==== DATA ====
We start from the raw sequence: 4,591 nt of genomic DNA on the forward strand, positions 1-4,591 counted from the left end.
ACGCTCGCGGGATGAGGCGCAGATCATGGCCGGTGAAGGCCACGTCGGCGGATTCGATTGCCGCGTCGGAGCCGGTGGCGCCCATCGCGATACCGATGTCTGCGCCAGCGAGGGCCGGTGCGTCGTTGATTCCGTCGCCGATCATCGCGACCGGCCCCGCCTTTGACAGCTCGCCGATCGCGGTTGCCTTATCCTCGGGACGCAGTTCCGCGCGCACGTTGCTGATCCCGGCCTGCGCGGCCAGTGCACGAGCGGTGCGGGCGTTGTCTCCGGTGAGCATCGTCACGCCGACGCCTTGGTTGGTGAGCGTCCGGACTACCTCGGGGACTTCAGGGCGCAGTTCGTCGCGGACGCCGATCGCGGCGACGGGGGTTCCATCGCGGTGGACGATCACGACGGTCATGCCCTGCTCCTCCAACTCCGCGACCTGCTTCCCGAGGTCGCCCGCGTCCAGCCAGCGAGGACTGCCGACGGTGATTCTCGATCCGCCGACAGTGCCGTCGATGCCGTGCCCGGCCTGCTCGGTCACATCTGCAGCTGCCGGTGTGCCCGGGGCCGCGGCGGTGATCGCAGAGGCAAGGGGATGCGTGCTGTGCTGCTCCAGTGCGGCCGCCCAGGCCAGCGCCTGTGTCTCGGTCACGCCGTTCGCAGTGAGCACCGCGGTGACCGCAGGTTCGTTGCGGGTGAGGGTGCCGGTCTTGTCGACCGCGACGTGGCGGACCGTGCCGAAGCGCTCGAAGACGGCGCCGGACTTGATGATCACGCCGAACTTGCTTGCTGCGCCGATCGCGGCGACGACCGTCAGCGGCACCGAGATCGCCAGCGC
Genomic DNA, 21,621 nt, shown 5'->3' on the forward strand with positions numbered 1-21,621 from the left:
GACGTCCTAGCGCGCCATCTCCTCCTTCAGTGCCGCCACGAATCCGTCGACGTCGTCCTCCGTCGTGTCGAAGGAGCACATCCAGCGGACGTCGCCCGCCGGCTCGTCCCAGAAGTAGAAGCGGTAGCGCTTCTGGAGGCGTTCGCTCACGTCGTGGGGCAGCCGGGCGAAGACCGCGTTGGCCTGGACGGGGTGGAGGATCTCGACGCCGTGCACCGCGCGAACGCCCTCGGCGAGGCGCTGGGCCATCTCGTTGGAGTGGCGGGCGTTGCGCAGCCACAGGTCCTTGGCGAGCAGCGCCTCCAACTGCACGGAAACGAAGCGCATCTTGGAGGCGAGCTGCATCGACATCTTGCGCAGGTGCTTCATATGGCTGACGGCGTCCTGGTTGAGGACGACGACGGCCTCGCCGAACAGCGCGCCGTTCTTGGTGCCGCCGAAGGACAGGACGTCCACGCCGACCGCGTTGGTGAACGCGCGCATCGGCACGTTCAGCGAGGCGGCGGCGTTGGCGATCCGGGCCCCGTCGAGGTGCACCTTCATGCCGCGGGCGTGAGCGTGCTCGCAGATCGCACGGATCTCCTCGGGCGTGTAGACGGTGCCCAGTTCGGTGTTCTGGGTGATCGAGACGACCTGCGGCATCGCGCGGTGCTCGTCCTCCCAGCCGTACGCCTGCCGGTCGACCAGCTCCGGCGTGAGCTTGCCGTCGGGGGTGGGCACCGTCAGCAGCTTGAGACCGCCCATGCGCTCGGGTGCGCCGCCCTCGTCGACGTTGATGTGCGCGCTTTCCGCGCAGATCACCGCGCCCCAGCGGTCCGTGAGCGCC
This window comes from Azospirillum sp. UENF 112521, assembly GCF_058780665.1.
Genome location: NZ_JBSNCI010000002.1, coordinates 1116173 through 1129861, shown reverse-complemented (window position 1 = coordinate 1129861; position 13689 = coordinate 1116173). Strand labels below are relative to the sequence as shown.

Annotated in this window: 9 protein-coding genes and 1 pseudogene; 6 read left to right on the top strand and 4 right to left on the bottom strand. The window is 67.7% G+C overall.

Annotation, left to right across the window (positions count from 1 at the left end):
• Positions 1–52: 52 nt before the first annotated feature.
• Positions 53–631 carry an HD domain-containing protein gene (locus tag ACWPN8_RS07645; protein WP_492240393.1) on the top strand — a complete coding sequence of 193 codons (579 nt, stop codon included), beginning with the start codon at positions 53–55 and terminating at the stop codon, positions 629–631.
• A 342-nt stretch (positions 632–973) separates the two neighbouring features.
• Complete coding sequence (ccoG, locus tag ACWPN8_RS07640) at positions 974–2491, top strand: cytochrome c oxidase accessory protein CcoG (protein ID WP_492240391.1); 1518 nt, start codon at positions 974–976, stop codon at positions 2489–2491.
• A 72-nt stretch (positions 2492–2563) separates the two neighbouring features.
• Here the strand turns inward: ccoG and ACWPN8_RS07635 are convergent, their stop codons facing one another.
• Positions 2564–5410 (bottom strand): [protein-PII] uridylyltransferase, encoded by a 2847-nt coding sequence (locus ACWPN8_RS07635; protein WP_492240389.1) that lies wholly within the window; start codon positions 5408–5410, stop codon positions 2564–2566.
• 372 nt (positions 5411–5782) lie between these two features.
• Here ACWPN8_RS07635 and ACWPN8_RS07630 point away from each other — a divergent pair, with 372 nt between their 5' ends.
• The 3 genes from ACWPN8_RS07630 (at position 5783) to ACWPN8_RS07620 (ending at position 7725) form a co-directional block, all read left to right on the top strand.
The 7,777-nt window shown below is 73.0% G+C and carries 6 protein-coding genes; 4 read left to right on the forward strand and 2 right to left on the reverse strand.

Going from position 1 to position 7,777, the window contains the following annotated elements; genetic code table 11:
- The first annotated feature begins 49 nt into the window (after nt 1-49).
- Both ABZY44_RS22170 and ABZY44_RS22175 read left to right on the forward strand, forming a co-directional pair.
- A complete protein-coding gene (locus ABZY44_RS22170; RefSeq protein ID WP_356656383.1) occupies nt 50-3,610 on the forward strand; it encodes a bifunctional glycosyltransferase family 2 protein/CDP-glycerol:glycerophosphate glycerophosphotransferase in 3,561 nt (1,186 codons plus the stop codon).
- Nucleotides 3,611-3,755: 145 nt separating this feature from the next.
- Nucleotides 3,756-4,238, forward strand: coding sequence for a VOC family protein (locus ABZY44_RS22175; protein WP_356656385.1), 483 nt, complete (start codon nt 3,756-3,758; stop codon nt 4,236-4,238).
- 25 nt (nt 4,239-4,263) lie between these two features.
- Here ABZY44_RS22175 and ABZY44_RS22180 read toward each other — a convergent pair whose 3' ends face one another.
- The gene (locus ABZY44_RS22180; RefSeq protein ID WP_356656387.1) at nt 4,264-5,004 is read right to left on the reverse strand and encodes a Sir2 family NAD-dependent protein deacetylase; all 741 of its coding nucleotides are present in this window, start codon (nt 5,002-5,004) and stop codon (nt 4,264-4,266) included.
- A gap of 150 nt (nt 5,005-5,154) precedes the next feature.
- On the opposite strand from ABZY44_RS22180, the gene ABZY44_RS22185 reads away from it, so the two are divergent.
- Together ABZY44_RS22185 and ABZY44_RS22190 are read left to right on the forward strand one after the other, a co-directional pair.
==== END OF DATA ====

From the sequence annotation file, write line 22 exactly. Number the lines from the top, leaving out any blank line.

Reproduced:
- Both ABZY44_RS22170 and ABZY44_RS22175 read left to right on the forward strand, forming a co-directional pair.